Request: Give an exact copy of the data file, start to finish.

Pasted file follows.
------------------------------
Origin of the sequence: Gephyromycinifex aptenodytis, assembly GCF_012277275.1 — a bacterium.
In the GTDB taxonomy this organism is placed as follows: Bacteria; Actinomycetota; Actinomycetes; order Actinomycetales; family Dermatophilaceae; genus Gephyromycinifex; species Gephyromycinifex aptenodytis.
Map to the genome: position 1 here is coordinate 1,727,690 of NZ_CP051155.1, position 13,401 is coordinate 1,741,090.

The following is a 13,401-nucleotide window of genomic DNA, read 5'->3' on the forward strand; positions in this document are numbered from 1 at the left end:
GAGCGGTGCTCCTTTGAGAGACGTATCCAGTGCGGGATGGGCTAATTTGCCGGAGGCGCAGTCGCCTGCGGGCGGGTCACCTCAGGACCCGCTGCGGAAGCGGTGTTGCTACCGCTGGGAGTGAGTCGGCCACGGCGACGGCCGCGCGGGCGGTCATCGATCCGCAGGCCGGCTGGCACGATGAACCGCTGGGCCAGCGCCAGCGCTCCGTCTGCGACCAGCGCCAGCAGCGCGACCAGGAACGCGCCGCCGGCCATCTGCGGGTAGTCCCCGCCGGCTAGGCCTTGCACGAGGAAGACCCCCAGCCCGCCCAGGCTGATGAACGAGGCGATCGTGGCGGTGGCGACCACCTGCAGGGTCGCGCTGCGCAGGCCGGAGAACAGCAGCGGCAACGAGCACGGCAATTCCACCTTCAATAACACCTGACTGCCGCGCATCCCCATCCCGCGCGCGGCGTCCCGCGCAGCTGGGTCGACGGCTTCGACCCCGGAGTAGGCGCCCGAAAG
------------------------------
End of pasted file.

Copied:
Origin of the sequence: Gephyromycinifex aptenodytis, assembly GCF_012277275.1 — a bacterium.
In the GTDB taxonomy this organism is placed as follows: Bacteria; Actinomycetota; Actinomycetes; order Actinomycetales; family Dermatophilaceae; genus Gephyromycinifex; species Gephyromycinifex aptenodytis.
Map to the genome: position 1 here is coordinate 1,727,690 of NZ_CP051155.1, position 13,401 is coordinate 1,741,090.

The following is a 13,401-nucleotide window of genomic DNA, read 5'->3' on the forward strand; positions in this document are numbered from 1 at the left end:
GAGCGGTGCTCCTTTGAGAGACGTATCCAGTGCGGGATGGGCTAATTTGCCGGAGGCGCAGTCGCCTGCGGGCGGGTCACCTCAGGACCCGCTGCGGAAGCGGTGTTGCTACCGCTGGGAGTGAGTCGGCCACGGCGACGGCCGCGCGGGCGGTCATCGATCCGCAGGCCGGCTGGCACGATGAACCGCTGGGCCAGCGCCAGCGCTCCGTCTGCGACCAGCGCCAGCAGCGCGACCAGGAACGCGCCGCCGGCCATCTGCGGGTAGTCCCCGCCGGCTAGGCCTTGCACGAGGAAGACCCCCAGCCCGCCCAGGCTGATGAACGAGGCGATCGTGGCGGTGGCGACCACCTGCAGGGTCGCGCTGCGCAGGCCGGAGAACAGCAGCGGCAACGAGCACGGCAATTCCACCTTCAATAACACCTGACTGCCGCGCATCCCCATCCCGCGCGCGGCGTCCCGCGCAGCTGGGTCGACGGCTTCGACCCCGGAGTAGGCGCCCGAAAG